Sadly, the view of Christ's sacrifice in Catholicism seems to be closer to paganism's view of sacrifice than to that of the Bible. I say "seems" because one finds differing explanations within Catholicism, even today. The pagans wrongly viewed the sacrifice in terms of creating merit - so that sacrificing 100 bulls would be more pleasing than just 1. Likewise, Catholicism has (from time to time) superstitiously said large numbers of masses with a similar purpose, seemingly, of trying to produce a greater influence than could be achieved once for all. Scripture, in contrast, teaches a once-for-all sacrifice of Christ that is complete, and that is remembered, not repeated or continued in the Lord's supper.

We see similar pagan influences in Catholicism in the use of icons and statues in worship. We also see pagan influences (more or less clear) in other aspects of Catholicism, from the treatment of Mary as a virtual goddess, to the treatment of the saints as a virtual pantheon of lesser deities - even to the selection of some feast days apparently (and I say "apparently" because this claim is disputed) to correspond to the pagan feast days. Others have noted apparent pagan influence in the vestments of the Roman clergy. Even the title "Pontifex Maximus" has its origins in Roman paganism.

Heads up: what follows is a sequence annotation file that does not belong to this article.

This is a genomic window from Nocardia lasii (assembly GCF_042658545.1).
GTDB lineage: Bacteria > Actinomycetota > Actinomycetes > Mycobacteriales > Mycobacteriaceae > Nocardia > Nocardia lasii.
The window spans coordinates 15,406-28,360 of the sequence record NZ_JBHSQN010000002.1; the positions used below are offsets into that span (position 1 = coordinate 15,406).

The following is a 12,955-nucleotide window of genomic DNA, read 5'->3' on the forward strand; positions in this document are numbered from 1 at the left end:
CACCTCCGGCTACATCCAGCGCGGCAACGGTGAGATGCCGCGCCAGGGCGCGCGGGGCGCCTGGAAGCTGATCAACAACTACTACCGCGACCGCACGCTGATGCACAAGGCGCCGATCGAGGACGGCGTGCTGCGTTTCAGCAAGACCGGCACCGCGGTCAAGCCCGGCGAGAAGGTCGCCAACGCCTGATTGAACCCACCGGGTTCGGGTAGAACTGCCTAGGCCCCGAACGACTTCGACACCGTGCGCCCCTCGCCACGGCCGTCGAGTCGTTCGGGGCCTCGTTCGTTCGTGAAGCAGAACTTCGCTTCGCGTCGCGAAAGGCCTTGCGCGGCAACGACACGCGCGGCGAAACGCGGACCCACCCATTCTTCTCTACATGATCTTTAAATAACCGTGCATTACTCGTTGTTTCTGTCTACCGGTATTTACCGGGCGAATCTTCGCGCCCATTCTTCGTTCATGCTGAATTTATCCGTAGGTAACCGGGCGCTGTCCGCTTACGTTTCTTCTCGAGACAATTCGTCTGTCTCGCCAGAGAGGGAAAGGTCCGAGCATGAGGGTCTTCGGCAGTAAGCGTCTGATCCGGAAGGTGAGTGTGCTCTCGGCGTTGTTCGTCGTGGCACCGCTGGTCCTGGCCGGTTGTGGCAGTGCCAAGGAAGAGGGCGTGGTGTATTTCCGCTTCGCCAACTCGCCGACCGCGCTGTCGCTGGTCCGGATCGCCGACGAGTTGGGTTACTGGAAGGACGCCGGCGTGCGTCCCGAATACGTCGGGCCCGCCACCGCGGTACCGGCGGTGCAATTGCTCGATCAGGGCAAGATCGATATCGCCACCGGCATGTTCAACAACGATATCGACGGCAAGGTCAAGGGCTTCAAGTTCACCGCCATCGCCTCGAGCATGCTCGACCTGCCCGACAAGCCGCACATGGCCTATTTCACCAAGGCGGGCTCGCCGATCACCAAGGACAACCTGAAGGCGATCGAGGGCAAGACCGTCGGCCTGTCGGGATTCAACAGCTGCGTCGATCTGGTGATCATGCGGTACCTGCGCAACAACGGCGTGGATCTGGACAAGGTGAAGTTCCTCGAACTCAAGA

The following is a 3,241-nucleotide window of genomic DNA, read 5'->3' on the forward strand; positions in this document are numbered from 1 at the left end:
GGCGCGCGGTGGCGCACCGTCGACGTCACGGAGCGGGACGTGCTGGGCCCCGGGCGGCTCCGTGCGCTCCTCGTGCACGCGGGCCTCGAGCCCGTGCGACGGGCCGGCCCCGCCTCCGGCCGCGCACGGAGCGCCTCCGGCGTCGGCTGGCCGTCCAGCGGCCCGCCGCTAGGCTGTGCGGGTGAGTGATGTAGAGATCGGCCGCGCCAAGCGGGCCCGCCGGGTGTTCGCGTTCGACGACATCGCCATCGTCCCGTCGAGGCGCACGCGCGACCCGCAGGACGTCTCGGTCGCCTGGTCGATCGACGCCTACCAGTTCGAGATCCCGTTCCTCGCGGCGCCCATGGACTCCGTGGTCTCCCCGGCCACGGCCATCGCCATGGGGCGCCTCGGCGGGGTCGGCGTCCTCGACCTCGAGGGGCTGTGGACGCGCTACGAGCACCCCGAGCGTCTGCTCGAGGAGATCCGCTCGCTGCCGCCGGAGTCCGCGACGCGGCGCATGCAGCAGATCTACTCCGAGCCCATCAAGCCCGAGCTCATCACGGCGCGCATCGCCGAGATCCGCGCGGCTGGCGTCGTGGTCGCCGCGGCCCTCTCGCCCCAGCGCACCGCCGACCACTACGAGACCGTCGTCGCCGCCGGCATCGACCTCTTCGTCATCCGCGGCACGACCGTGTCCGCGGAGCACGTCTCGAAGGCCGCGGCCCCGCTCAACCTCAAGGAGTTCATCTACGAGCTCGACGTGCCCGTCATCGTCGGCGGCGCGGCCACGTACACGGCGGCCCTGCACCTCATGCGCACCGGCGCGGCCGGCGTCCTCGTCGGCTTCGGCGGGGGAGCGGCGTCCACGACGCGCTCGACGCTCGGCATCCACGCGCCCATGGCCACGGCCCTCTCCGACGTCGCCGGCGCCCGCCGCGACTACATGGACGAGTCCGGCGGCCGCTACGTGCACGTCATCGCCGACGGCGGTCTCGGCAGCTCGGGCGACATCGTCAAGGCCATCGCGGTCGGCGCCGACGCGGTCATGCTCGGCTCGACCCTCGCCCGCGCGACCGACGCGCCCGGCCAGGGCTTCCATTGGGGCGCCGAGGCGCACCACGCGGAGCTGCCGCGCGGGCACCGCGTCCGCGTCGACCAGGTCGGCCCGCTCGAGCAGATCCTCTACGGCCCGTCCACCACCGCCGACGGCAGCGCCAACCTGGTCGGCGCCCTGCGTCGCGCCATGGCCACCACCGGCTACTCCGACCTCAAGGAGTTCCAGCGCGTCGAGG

Continue to Part 8

Monday, February 09, 2009

Spurgeon - Quotation and Three Observations

The following was preached by Charles Spurgeon on Sunday Evening, October 7, 1866, on the verse, “Therefore He says: Awake, you who sleep, Arise from the dead, And Christ will give you light.” (Ephesians 5:14) Of course, the following is just a snippet of this sermon.
But I must close, and the last point is THE PROMISE WITH WHICH CHRIST ENCOURAGES US TO AWAKE. The promise is, “Christ shall give you light.” What does that mean? Why, light may mean sometimes instruction. We are often in the dark, and puzzled about difficulties, but do you know half the difficulties in the Bible spring from a cold state of mind: but when the heart gets right, the head seems to get right too, in great measure. I remember a person puzzling himself fearfully with the passage in Scripture about Jesus weeping over Jerusalem. He went and looked at Dr. Gill about it, he went to Thomas Scott about it, and he went to Matthew Henry about it; and these good divines all puzzled him as much as they could, but they did not seem to clear up the matter.
The good man could not understand how Jesus Christ could say as he did, 'How oft would I have gathered thee, but thou wouldest not!' One day he received more grace, and got a love for souls, and then the old skin of narrow mindedness which had been large enough for him once began to crack and break, and he went to the passage then, and said, 'I can understand it now; I do not know how it is consistent withe such and such doctrine, but it is very consistent with what I feel in my heart.'
And I feel just the same. I used to be puzzled by that passage where Paul says that he could wish himself accursed from God for his brethren's sake. Why, I have often felt the same, and now understand how a man can say in the exuberance of love to others, that he would be willing to perish himself if he could save them. Of course it never could be done, but such is the extravagance of a holy love for souls that it breaks through reason, and knows no bounds. Get the heart right and you get right upon many difficult points.
(Spurgeon, Metropolitan Tabernacle Pulpit, vol. 12, pp. 586-87 (Sermon 716, Section III))

As noted in the subject of this post, I'd like to provide three observations.

1. Something Spurgeon Got Right